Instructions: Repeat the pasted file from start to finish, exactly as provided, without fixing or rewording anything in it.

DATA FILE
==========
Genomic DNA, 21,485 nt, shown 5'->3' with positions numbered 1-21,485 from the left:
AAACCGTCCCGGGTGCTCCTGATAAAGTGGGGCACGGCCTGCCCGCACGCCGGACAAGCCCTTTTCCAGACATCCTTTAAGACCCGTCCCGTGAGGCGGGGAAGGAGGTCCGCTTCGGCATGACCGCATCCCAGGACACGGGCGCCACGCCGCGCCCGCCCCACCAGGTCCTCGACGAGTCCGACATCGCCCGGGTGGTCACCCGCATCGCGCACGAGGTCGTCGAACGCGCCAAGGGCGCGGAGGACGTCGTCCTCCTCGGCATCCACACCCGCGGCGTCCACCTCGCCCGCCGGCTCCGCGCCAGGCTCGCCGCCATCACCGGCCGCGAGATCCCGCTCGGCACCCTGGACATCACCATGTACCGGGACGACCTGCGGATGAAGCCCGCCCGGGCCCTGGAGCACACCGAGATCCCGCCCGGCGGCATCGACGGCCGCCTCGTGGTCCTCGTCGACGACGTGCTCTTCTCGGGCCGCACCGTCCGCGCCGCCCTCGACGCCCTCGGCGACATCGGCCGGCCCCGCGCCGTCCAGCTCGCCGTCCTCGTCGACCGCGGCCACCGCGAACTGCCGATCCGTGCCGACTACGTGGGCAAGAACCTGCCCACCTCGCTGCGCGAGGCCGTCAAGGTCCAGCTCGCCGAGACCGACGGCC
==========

Genomic DNA, 21,485 nt, shown 5'->3' with positions numbered 1-21,485 from the left:
AAACCGTCCCGGGTGCTCCTGATAAAGTGGGGCACGGCCTGCCCGCACGCCGGACAAGCCCTTTTCCAGACATCCTTTAAGACCCGTCCCGTGAGGCGGGGAAGGAGGTCCGCTTCGGCATGACCGCATCCCAGGACACGGGCGCCACGCCGCGCCCGCCCCACCAGGTCCTCGACGAGTCCGACATCGCCCGGGTGGTCACCCGCATCGCGCACGAGGTCGTCGAACGCGCCAAGGGCGCGGAGGACGTCGTCCTCCTCGGCATCCACACCCGCGGCGTCCACCTCGCCCGCCGGCTCCGCGCCAGGCTCGCCGCCATCACCGGCCGCGAGATCCCGCTCGGCACCCTGGACATCACCATGTACCGGGACGACCTGCGGATGAAGCCCGCCCGGGCCCTGGAGCACACCGAGATCCCGCCCGGCGGCATCGACGGCCGCCTCGTGGTCCTCGTCGACGACGTGCTCTTCTCGGGCCGCACCGTCCGCGCCGCCCTCGACGCCCTCGGCGACATCGGCCGGCCCCGCGCCGTCCAGCTCGCCGTCCTCGTCGACCGCGGCCACCGCGAACTGCCGATCCGTGCCGACTACGTGGGCAAGAACCTGCCCACCTCGCTGCGCGAGGCCGTCAAGGTCCAGCTCGCCGAGACCGACGGCC